Canada’s government has announced development of a COVID-19 vaccine certification for Canadian citizens who have been fully vaccinated to use while traveling internationally. The federal government is working with provinces and territories to establish a proof of vaccination system, according to a statement from Marco Mendicino, minister of immigration, refugees and citizenship.
“We are working actively with the provinces and territories on a secure, pan-Canadian proof of vaccination for international travel,” Mendicino said.
Information in the vaccine passport will include the types of vaccine each individual received, dates and location, Mendicino explained. It will available to all fully vaccinated Canadian citizens, permanent residents and temporary residents living in Canada.
The pan-Canadian vaccination passport for outbound travel comes as the country continues a cautious easing of inbound international travel restrictions. Starting Aug. 9, the borders reopened to fully vaccinated travelers from the US, and by Sept. 7, immunized travelers from the rest of the world will be able to visit Canada.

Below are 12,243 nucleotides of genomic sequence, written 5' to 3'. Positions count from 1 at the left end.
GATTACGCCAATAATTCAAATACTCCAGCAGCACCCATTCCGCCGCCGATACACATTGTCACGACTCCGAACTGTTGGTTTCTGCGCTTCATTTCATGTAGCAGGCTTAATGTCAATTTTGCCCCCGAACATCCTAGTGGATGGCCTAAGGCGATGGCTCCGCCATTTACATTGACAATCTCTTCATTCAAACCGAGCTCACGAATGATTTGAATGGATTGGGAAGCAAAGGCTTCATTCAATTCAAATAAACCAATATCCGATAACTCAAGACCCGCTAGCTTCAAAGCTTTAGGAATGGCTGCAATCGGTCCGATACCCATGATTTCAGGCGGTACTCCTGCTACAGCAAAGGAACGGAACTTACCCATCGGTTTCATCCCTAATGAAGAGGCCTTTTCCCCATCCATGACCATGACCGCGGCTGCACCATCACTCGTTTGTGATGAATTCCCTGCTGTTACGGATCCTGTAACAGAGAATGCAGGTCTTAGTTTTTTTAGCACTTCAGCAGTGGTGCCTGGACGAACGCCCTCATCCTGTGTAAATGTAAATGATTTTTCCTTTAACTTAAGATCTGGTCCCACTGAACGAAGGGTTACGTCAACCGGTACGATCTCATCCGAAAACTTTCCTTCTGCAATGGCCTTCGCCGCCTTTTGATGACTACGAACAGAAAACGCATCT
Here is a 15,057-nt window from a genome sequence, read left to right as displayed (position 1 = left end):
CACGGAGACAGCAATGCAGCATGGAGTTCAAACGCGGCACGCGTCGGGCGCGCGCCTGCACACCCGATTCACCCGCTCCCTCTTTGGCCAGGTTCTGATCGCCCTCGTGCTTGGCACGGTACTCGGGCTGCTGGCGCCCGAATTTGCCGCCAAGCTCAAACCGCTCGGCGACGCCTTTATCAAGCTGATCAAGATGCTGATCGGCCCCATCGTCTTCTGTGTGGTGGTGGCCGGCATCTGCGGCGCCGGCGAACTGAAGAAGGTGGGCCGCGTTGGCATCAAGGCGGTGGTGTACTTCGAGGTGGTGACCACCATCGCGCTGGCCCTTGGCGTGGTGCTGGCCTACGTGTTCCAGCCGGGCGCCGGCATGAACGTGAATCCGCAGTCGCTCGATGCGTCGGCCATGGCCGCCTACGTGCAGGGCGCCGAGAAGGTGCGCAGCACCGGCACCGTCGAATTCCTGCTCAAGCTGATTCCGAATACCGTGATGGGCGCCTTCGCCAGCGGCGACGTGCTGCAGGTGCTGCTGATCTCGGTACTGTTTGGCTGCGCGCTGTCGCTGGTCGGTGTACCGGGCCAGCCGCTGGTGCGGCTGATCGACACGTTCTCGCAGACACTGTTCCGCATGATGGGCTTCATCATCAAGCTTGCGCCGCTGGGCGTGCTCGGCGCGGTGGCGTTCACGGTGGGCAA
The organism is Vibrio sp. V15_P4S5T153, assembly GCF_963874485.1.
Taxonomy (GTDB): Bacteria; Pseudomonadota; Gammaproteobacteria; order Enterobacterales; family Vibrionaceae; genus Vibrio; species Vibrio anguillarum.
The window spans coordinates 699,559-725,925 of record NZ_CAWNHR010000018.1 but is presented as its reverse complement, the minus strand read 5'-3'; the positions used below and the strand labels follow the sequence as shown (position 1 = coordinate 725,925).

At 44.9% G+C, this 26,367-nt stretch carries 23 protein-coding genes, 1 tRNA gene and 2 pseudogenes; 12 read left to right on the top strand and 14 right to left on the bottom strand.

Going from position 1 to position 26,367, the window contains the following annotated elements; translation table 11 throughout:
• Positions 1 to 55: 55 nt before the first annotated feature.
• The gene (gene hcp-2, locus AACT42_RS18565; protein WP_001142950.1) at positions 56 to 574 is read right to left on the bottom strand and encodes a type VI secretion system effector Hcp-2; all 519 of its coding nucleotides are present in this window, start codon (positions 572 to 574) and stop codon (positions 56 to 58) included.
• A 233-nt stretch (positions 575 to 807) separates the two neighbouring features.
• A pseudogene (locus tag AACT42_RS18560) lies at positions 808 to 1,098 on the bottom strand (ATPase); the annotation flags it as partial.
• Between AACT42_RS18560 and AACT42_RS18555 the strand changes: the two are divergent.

The government is planning to provide the certification in a digital format, but there will be a non-digital option for Canadians who need an alternative proof of vaccination, according to Dominic LeBlanc, minister of intergovernmental affairs.
While the passports are being created for international travel, LeBlanc said the federal government will work with provinces who may want to use it domestically for proof of vaccinations. However, the question of so-called vaccine passports is proving to be a vexing one for government officials and civil libertarians alike.
In June, Manitoba introduced its own vaccine passport to allow citizens to travel between provinces without the requirement to quarantine upon their return. Earlier this month, the province of Quebec announced it would followed suit, instituting a COVID-19 vaccine passport starting Sept. 1, to be used to access such non-essential services as gyms, bars, restaurants and events.
Meanwhile the premier of Ontario, Doug Ford, has thus far opposed requiring vaccine passports, despite calls from business leaders and politicians across Canada’s most populous province to use proof of vaccination as a step toward more normal living.
Similarly, Saskatchewan’s provincial government citing privacy concerns, has also declared it will not demand proof of immunization to attend events or as a condition of employment, although private organizations may still impose such a requirement.
“If the provinces wish to work with us in order to use our federal credentials within their province, we would be happy to work with them,” Leblanc said.